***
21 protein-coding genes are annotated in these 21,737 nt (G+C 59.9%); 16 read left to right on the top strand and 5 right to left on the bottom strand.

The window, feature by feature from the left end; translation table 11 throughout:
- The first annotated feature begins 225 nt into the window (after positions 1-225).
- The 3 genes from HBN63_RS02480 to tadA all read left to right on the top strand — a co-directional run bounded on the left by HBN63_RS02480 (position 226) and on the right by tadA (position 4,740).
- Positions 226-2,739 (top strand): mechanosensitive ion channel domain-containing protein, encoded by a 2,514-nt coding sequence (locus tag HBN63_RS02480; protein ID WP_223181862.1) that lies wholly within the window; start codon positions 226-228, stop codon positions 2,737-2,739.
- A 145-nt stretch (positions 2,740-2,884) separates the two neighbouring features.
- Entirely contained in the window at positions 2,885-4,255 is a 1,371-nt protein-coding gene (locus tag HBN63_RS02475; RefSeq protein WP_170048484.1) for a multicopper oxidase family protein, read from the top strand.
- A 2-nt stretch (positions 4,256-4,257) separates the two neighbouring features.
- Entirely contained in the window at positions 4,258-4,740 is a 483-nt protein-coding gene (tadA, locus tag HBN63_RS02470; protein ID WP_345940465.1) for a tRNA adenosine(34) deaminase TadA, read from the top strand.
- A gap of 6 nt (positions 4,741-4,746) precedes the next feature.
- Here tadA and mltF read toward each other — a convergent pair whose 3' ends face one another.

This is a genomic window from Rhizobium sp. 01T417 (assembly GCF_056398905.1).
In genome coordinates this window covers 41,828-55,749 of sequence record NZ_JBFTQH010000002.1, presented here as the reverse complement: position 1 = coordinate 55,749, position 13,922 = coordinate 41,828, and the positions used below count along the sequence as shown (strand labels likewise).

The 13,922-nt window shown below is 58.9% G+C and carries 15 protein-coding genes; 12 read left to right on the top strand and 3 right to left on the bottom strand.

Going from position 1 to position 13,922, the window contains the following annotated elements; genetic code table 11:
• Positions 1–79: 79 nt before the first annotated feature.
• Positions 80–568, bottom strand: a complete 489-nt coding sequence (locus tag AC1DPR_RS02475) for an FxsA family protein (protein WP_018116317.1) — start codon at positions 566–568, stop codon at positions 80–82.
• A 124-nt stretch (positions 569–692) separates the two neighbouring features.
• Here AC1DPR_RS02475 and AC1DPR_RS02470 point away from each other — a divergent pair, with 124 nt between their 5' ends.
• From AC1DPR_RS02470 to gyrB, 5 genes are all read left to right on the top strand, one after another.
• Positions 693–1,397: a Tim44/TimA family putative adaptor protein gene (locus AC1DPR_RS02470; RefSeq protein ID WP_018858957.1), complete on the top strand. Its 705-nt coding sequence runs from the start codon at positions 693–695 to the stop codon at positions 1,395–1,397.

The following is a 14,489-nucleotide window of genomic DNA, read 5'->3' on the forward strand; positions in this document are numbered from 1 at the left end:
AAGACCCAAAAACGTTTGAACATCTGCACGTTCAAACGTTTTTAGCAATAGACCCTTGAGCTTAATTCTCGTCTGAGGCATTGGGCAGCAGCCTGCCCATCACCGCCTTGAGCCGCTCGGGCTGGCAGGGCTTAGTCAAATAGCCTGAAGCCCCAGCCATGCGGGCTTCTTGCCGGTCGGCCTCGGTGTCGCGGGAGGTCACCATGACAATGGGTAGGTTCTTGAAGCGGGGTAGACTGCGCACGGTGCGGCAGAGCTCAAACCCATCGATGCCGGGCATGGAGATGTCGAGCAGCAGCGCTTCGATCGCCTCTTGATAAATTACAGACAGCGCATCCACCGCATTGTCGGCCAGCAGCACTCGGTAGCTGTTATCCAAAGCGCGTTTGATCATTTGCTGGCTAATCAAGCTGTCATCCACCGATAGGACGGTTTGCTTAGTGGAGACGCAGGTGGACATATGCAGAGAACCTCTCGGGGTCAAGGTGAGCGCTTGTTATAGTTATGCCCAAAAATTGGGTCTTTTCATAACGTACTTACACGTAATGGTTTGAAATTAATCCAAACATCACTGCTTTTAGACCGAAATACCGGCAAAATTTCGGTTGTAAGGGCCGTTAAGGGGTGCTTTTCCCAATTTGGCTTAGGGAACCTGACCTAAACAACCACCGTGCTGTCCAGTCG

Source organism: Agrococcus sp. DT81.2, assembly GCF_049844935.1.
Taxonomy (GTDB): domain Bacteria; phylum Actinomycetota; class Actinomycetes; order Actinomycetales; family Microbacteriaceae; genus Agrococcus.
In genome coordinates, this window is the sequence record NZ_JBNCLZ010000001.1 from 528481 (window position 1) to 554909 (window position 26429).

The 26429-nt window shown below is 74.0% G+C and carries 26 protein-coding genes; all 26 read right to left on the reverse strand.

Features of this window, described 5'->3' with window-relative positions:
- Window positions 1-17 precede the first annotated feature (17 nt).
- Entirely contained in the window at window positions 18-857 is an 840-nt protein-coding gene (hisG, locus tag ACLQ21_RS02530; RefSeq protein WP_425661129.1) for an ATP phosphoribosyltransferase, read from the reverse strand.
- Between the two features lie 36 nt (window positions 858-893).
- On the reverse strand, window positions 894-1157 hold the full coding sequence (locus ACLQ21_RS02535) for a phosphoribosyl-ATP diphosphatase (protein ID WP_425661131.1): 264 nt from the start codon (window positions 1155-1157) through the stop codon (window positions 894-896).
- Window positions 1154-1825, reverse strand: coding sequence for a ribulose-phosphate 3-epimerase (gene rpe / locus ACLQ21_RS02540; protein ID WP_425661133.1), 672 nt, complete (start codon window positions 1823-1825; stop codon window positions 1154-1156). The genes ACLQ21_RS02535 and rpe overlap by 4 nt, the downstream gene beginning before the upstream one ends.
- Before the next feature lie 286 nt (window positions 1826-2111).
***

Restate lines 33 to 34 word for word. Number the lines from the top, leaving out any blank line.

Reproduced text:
- Window positions 1154-1825, reverse strand: coding sequence for a ribulose-phosphate 3-epimerase (gene rpe / locus ACLQ21_RS02540; protein ID WP_425661133.1), 672 nt, complete (start codon window positions 1823-1825; stop codon window positions 1154-1156). The genes ACLQ21_RS02535 and rpe overlap by 4 nt, the downstream gene beginning before the upstream one ends.
- Before the next feature lie 286 nt (window positions 1826-2111).